The supplied owner's manual gives very good detailed information about setup. Once they are properly positioned there was a seamless melding of all the frequencies. No "highs way up here and bass way down there" sound. The panels simply reproduced the music and the ambience on the software dictated the soundscape's size and shape. Because panel speakers are bipolar, emitting sound from both the front and rear, proper acoustic dampening of the listening room can yield a wonderfully natural balance between hall ambience and precise imaging. As it wisely says in the owner's manual, "Moderation is the word."
Maybe Size Doesn't Matter
On other relatively small-scale music such as the much (and rightly) raved about Patricia Barber Modern Cool (PREM-741-2), all the small timing cues are there as is the wonderful voice and piano playing of Patricia. This CD is a must-have for anyone looking for spectacular musicianship mated with refreshingly clever lyrics. Also, the CD from Chesky titled The Unknown Piazolla (CD 190) may be solo or duet pieces, yet some songs are dynamic dynamite! The musicianship here is, as on the Patrician Barber CD, nothing short of magnificent! The lower registers of the piano were very well defined, as one would expect with a large panel speaker such as this. So what about large-scale full orchestra pieces you ask?
Of course with so much sheer size these large panels easily play large-scale music without a hint of strain. In fact it seems the fuses blow before you really hear the panels strain. During one of my hard block rockin' beats the tweeter fuses blew. (Sigh) Well, maybe these speakers are not for those with over eager SPL tendencies from time to time. For instance the audiophile fave Berlioz Symphonie Fantastique (Reference Recordings RR-11CD) with its scary stringed parts takes one an even more spider web-like subtle glistening. The highs seem to dance and play as was intended by Berloiz. While I have mainly been praising the upper frequency registers it is now time for a bit of harsh reality.
As much as panels are considered to be extremely
transparent, the Magnepan 3.6's main tradeoff seems to be in the below 500Hz or so transparency. While not as a rain cloud on a wonderfully sunny
day, it is more like very thin shading. Stringed bass and larger wind
instruments seem to be ever so slightly veiled. On my favorite version of
Tchaikvosky's 1812 (Teldec 4509-90201-2) by the Israel Philharmonic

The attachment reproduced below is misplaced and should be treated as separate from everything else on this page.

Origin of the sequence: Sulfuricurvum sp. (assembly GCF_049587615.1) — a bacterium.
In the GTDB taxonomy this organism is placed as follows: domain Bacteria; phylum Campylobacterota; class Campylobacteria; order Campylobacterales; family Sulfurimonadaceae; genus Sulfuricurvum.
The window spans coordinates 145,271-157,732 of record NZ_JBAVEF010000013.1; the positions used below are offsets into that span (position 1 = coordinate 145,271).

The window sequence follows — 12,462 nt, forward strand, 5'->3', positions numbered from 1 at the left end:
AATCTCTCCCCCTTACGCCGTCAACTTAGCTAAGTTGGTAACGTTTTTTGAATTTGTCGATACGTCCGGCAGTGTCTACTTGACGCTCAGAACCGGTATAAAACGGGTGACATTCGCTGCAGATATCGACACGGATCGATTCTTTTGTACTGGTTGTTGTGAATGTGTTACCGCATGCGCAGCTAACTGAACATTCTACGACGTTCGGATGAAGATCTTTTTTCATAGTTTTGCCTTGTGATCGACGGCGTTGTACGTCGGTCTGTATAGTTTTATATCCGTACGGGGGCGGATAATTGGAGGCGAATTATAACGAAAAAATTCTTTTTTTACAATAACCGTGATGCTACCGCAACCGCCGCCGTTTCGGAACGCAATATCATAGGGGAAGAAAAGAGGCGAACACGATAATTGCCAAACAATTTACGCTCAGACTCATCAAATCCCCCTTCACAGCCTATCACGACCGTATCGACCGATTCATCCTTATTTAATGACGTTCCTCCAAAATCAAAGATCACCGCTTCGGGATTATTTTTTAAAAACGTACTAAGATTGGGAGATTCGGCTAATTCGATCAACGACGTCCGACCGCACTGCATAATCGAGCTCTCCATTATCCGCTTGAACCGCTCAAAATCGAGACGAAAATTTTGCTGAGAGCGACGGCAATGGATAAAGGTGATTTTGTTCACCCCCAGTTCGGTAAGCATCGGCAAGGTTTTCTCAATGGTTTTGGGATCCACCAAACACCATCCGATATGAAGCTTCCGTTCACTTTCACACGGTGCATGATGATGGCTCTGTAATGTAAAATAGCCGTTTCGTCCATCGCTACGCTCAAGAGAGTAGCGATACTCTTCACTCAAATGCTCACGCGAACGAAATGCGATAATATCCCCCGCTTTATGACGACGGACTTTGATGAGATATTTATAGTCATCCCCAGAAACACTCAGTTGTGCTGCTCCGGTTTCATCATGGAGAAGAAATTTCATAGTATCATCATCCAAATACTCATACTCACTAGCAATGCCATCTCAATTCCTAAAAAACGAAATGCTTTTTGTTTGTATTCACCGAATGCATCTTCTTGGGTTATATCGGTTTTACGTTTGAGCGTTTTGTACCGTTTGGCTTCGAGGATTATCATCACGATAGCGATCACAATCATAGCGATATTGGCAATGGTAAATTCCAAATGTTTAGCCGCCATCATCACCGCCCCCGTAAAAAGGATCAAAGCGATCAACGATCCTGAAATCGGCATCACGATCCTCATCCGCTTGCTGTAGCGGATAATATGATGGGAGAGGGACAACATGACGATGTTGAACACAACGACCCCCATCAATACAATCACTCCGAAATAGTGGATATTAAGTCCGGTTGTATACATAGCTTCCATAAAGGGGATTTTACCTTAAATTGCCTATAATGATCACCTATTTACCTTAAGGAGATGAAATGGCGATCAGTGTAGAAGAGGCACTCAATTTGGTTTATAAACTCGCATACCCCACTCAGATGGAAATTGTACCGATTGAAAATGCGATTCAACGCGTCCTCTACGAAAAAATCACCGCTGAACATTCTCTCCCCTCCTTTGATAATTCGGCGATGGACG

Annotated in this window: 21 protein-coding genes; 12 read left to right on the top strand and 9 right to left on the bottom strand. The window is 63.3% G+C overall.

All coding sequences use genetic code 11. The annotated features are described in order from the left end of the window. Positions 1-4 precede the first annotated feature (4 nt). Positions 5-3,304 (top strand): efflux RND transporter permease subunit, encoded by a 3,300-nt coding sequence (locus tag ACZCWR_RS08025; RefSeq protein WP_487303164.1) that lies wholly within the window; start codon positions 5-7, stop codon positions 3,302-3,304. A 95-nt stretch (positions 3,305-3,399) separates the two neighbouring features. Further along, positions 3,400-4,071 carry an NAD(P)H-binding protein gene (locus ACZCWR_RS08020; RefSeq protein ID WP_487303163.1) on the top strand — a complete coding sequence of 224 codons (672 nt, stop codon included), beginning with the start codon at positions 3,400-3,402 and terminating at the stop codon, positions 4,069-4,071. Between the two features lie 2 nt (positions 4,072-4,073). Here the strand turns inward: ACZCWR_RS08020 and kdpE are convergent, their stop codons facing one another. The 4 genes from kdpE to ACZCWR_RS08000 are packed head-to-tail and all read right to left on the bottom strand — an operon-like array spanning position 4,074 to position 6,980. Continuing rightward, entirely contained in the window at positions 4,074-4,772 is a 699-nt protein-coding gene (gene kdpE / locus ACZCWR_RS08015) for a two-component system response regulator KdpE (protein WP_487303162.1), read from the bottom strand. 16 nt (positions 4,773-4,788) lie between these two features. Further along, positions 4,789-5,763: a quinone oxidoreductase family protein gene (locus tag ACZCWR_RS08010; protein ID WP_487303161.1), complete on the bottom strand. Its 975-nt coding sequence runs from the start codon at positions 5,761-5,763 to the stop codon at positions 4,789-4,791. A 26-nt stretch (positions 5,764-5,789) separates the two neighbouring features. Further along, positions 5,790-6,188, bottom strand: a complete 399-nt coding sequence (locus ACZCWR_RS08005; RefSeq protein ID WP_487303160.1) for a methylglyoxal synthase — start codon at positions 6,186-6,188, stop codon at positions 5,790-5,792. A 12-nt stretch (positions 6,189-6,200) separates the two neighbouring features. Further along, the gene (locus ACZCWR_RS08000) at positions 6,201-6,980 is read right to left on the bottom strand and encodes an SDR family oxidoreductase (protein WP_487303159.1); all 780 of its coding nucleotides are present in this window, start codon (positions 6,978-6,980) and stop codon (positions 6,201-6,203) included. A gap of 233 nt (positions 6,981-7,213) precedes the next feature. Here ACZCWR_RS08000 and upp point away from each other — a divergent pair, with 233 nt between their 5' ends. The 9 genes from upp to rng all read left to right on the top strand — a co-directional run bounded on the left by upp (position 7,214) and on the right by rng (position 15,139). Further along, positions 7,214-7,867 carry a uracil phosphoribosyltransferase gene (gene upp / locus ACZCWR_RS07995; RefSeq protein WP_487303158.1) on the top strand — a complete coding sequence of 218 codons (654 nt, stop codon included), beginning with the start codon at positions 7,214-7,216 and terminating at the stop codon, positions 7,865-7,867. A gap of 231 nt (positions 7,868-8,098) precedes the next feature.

Orchestra, the cloudiness also manifests itself in slightly shortening the
rear part of the front soundscape. While nothing to really be alarmed
about in my humble opinion, it is my job to report what I hear. In fact I was
very happy with the more "warm sounding" midbass which gave a
wonderful sense of fullness. It was only during more modern music with
extremely deep bass did I find the need for adding a subwoofer for that
"gut pounding" bass. Still, there was something not quite Kosher
in the frequencies below 500Hz or so. It took some time for me to realize
why this ever so slightly lack of clarity was so easily heard.
This One Is Just Right
Without pulling any punches I will say the Magnepan 3.6 speakers are one of the most amazing speakers for both large and small-scale music. For those of us who hate harsh or hard upper frequencies the Magnepan 3.6 could be exactly what the doctor ordered... and the rest of the frequencies are no slouch either. While large, these visually attractive units are among the very few speakers I could live with for many years without that nagging "upgrade me soon" feeling. My main caveats are the slight opaqueness below 500Hz and SPL limitation. Of course not everyone is looking to have a techno/house dance club in their listening room. Many audiophiles will probably audition the Magnepan 3.6 and fall in love for many years. By producing such wonderful sound and handling both large and small-scale music so very well how could you not fall in love? Beauty is in the eye and the ear of the beholder. Of course in the end what really matters is that you...
Voice: (651) 426-1645